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Led Astray by Expectations

It is easy to follow Jesus when things are going well in our lives. When the circumstances of our lives are the same as our expectations for life, it is easy to believe that we are living exactly the way God wants us to live. Doubts move in when circumstances change and our expectations for life are no longer being met.

We see this in the life of John the Baptizer (aka. John the Baptist). As we read the Gospel accounts of John we notice that he understood who Jesus is. First, in Luke 1 we are told about this remarkable story of John leaping in his mother’s womb when Mary, the mother of Jesus, came for a visit (verses 39-45).

Second, when Jesus came to John to be baptized, John at first refuses to do it, because he knows who Jesus is. Jesus has to tell John why it is important for Him to be baptized, only then does John relent and immerses the Lord in the waters of the Jordan. When Jesus comes up out of the water, the Scriptures tell us, the heavens open up, the Holy Spirit (in the form of a dove) lands on Jesus, and the Father proclaims Jesus as the Son. This event leaves no doubt in John’s mind that Jesus is in fact the Messiah. John is so sure that Jesus is the Messiah, this is what he tells those following him :
“Look, the Lamb of God who takes away the sin of the world! 30 This is the one about whom I said, ‘After me comes a man who ranks ahead of me, because he existed before me.’ 31 I didn't recognize him, but I came baptizing with water so that he might be revealed to Israel.” 32 John also testified, “I saw the Spirit coming down from heaven like a dove, and it remained on him. 33 I didn't recognize him, but the one who sent me to baptize with water told me, ‘The person on whom you see the Spirit descending and remaining is the one who baptizes with the Holy Spirit.’ 34 I have seen this and have testified that this is the Son of God.” (John 1:29-34; ISV)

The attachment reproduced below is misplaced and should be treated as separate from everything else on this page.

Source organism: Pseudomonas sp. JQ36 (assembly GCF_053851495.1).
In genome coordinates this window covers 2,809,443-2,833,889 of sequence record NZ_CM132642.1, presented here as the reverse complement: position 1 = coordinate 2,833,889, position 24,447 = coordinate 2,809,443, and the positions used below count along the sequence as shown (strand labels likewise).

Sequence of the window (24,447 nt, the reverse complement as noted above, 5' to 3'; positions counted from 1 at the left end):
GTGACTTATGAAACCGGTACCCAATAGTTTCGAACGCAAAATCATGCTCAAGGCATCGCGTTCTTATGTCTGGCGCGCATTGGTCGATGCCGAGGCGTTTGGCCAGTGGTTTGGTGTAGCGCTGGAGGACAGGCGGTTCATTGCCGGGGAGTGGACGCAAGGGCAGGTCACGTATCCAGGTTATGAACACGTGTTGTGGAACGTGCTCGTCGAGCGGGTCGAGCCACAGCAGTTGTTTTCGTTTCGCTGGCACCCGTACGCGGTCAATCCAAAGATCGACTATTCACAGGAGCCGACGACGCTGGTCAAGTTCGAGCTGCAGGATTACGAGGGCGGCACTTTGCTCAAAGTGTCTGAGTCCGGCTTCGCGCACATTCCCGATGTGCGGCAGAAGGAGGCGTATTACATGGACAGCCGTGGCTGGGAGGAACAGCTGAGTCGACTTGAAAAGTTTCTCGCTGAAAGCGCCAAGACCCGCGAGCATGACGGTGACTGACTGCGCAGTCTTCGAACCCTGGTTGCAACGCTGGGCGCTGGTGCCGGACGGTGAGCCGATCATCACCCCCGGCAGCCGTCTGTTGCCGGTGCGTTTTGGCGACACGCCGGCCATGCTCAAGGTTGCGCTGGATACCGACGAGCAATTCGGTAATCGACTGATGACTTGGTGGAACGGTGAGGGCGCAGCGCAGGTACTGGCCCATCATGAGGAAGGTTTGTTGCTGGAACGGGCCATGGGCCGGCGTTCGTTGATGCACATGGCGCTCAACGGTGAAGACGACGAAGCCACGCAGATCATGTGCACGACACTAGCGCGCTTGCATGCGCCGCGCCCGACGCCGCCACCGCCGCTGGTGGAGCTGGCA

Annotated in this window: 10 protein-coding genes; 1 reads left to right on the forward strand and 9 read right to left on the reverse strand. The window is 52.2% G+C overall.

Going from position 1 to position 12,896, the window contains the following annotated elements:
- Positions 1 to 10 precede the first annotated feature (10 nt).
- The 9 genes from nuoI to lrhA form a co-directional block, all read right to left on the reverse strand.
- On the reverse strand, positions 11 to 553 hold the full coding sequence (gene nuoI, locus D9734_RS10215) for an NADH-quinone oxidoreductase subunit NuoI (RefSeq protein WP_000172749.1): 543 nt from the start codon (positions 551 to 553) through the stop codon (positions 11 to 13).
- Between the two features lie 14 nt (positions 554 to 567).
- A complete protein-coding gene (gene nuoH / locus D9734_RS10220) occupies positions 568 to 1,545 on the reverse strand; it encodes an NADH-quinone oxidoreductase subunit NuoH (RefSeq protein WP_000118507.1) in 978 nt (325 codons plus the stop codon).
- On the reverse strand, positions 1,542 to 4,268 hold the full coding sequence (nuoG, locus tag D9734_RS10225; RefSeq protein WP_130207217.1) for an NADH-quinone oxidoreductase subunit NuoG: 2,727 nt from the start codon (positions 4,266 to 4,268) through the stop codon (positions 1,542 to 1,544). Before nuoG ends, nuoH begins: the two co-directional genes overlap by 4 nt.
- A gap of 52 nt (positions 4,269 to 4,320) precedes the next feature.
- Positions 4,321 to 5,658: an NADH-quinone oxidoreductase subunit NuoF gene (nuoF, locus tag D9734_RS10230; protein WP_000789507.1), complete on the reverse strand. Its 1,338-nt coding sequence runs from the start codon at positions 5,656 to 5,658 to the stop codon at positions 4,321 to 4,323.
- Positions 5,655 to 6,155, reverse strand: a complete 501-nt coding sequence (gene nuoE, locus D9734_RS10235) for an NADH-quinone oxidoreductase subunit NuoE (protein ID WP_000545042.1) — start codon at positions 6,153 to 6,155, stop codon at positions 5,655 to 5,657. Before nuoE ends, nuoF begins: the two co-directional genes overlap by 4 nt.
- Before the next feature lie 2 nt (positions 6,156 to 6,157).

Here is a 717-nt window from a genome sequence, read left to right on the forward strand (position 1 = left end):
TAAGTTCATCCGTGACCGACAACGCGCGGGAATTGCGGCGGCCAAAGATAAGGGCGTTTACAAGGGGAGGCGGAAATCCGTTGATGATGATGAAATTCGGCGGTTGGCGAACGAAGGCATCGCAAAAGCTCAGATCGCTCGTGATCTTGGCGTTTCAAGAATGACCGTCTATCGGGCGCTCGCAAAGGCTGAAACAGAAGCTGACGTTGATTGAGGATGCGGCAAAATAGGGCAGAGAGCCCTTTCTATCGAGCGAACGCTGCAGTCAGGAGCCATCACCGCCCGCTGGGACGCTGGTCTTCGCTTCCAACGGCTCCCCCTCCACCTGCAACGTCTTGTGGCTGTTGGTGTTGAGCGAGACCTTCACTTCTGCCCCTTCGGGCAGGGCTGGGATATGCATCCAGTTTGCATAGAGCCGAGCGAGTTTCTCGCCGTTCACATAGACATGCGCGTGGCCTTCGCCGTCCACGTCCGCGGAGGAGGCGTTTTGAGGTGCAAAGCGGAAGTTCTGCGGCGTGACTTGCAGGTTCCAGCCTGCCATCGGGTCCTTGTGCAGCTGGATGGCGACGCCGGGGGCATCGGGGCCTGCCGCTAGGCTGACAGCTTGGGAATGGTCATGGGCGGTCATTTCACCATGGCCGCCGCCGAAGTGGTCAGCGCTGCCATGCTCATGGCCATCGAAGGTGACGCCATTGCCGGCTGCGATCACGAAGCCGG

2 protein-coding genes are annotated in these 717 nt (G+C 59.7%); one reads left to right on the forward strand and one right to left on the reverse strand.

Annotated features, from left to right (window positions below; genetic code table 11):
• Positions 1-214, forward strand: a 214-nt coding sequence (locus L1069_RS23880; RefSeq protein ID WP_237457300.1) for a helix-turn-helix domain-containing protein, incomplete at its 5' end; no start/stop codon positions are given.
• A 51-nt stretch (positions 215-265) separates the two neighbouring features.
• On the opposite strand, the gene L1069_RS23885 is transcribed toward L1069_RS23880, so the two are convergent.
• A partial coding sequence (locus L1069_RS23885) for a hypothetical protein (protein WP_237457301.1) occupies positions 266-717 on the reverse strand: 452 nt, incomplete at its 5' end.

John the Baptizer was very confident that Jesus was the Christ, so much so he proclaimed that reality to the people who were following him. At this time things are going well for John and he was with the program of what God is doing. That was about to change.

A scandalous situation arose in the Palace. King Herod has stolen his brother Philip’s wife, Herodias (who is also a niece), and John speaks out about the sinful nature of this relationship. Since no one likes to hear that they are doing wrong Herod, at the urging of Herodias, had John put into prison, where John spent the better part of a year.

Now while John was rotting in prison he began to hear things about Jesus. Things that John did not expect from the Messiah. Remember, John the Baptizer was a man of extreme piety. He lived in the wilderness and had a diet of wild honey and locusts. Jesus comes onto the scene and he spends his time partying with sinners. Jesus did not follow John’s strict piety, and therefore Jesus didn't match John's expectation of the Messiah.

Not only doesn't Jesus live the type of life John expect the Messiah to live, Jesus hasn't gone to Jerusalem and declared his kingship. There has been no movement to overthrow the Romans. So here John sets, rotting in prison, while Jesus is enjoying life, doing nothing about John's situation. At this point all the certainty that John had about Jesus being the Messiah is thrown out the window.

How does John the Baptizer handle this situation? He sends two of his disciples to Jesus to ask Him a simple question. The question John wanted to know was: Are you the Messiah? John wanted to know if he could continue to hope in Jesus. This is the reply Jesus sent back: